A proportion of the time spent in most seating assessments should be devoted to pelvic positioning – it’s that important.

The pelvis is the foundation of seating — good posture starts with the pelvis, and the pelvic position dictates how the spine and legs are positioned.

If you aren’t used to assessing the pelvis position, you may want to get someone to help show you the next bit. Before you start, make sure the person and anyone with you knows what you are going to do and why you need to do it — make sure you have their permission to touch them first.

Thankfully, the pelvis has some bony prominent points on it which helpfully tell you what it’s up to. These are called the Anterior Superior Iliac Spine (ASIS) and the Posterior Superior Iliac Spine (PSIS).

To find the ASIS, put your hand on the front of their hips and locate the Iliac crest/hip bone. Palpate frontward from here. ASIS is a sharp notch above the femur/thigh bone when seated.

The PSIS is located on the back, just above the buttock. It can usually be seen and felt under the indents just above the buttock.

The position of the ASIS and PSIS in relation to each other is the basis of your postural assessment. In an ideal situation, the ASIS and PSIS must be level, with the pelvis tilted ever-so-slightly forwards (known as minimal anterior pelvic tilt). It’s worth mentioning at this stage that of course, some people have a fixed deformity which makes it impossible to get complete alignment.

For further information on the posture and the pelvis, download the eBook.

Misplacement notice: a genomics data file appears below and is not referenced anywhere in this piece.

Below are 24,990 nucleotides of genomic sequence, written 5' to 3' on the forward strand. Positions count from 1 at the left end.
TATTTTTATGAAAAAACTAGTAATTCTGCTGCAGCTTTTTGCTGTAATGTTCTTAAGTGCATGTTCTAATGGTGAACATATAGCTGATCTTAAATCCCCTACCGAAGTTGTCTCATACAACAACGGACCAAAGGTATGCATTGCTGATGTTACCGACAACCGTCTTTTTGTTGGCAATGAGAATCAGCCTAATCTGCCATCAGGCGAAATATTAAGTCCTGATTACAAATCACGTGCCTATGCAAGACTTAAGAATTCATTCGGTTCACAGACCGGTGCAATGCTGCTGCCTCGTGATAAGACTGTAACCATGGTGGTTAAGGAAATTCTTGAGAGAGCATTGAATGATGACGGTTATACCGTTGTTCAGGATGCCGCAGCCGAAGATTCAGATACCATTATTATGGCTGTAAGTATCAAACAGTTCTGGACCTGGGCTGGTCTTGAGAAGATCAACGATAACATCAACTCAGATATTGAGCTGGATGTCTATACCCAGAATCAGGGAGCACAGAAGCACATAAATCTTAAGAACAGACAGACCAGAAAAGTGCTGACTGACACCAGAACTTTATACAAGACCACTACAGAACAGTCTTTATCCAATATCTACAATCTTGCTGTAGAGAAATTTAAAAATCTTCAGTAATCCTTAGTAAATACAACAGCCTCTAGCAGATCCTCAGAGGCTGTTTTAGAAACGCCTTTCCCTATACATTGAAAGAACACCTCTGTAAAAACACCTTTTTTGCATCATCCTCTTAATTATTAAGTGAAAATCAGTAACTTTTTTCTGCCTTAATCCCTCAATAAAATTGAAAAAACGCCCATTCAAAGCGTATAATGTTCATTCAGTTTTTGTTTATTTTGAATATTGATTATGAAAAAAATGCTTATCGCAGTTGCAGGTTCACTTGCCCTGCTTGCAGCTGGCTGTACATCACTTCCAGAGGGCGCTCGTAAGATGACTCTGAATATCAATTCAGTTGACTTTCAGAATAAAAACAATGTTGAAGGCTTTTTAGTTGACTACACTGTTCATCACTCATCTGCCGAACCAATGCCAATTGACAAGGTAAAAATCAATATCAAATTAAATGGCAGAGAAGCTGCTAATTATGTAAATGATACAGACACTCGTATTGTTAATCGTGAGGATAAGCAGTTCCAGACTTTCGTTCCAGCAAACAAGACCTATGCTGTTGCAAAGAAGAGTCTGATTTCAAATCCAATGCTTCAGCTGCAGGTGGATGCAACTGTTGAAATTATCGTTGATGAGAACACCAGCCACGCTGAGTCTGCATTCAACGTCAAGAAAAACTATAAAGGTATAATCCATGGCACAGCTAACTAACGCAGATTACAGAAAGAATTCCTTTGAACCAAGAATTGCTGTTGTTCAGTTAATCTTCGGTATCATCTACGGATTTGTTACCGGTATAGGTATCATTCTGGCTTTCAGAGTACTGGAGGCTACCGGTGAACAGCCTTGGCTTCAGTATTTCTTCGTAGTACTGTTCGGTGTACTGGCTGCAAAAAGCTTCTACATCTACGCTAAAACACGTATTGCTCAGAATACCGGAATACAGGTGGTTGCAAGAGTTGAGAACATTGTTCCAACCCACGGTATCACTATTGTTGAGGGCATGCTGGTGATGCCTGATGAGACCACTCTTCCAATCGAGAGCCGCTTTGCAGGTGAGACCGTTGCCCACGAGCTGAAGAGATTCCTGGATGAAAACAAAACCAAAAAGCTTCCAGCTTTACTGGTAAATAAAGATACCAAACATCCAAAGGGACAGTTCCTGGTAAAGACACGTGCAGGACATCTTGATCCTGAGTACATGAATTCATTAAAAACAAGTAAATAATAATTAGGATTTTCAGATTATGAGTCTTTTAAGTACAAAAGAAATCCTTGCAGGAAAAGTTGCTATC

Common postural abnormalities and what to do about them

When it comes to abnormal positioning, there are lots of fancy phrases that get thrown around — I’m sure you’ll have heard of some of the conditions we mention below. However, don’t be intimidated — they aren’t as complicated as you may think.

Description: The PSIS is lower than the ASIS — in other words, the pelvis is tilted backwards. You may have heard healthcare professionals refer to “sacral sitting” — this is what they are talking about.
Possible Causes: Sliding forwards in the seat

Abnormal or weak trunk tone

Obesity or unusual weight distribution

Tight or contracted hamstrings

Poor range of hip movement

Problems which can occur: Respiratory issues

Problems swallowing

May cause kyphosis

Client may slide out of the chair

Sacral pressure damage due to increased pressure on the sacrum

Possible solutions: Ensure seat depth and height are correct

If the client is sitting in a chair with a footplate, ensure it is set to the right height

Check hip flexion and adjust back angle if required

Check hamstrings. If too tight, consider a negative angle footrest (ie. a footrest that folds back under the seat)

Assess sitting ability and tone. Consider tilt-in-space and additional supports or belts and harnesses


Description: A windswept deformity (often referred to as ‘windsweeping’) looks as if the wind has blown from the side and has made the lower limbs drift in the winds direction.
Possible Causes: Windsweeping is caused by pelvic rotation, adduction of one leg and abduction of the other leg

The patient may also have a dislocated hip or scoliosis

Problems which can occur: Respiratory issues

Problems swallowing

May cause kyphosis

Sacral pressure damage due to increased pressure on the sacrum

Possible solutions: Ensure seat depth and height are correct

If the client is sitting in a chair with a footplate, ensure it is set to the right height

Check hip flexion and adjust back angle if required


Description: An increased lumbar curve of the spine.
Possible Causes: Anterior pelvic tilt

Tight hip flexors

Uneven muscle tone

Problems which can occur: Lower back pain

Can affect range of movement

Possible solutions: See if pelvis is incorrectly positioned and correct where possible

Support the spine appropriately, consider lumbar support

We’ve also covered other postural deformities like:

  • Anterior Tilt
  • Pelvic Obliquity
  • Pelvic Rotation
  • Abduction and Adduction
  • Kyphosis
  • Scoliosis